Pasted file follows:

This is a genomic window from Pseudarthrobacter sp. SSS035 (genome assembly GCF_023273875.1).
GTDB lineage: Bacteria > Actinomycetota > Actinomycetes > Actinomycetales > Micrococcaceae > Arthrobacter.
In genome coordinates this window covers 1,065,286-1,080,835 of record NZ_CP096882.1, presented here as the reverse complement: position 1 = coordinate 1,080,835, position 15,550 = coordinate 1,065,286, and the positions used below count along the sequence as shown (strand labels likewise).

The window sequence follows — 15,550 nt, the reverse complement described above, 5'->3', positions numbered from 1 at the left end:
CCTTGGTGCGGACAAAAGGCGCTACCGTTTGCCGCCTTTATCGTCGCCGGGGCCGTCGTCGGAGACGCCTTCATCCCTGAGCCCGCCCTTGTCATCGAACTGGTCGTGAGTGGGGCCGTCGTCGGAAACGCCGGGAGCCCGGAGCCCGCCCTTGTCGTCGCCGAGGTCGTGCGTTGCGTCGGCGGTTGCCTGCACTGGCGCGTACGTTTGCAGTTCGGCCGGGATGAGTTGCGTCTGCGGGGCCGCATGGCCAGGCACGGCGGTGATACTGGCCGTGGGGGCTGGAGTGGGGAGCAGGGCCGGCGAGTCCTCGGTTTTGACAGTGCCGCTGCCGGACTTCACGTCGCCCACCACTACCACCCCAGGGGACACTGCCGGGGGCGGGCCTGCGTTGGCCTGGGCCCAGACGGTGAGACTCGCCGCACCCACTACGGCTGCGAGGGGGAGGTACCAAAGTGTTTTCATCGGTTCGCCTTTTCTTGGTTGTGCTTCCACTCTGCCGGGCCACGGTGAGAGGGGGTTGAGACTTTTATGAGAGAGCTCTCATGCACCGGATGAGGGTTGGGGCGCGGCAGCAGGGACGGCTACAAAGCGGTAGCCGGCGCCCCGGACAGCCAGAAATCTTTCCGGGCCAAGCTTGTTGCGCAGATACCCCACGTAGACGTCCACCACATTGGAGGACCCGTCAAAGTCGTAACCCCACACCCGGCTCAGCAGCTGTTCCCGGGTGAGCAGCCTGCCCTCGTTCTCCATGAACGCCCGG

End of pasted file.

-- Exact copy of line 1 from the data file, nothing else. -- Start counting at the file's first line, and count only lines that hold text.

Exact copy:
This is a genomic window from Pseudarthrobacter sp. SSS035 (genome assembly GCF_023273875.1).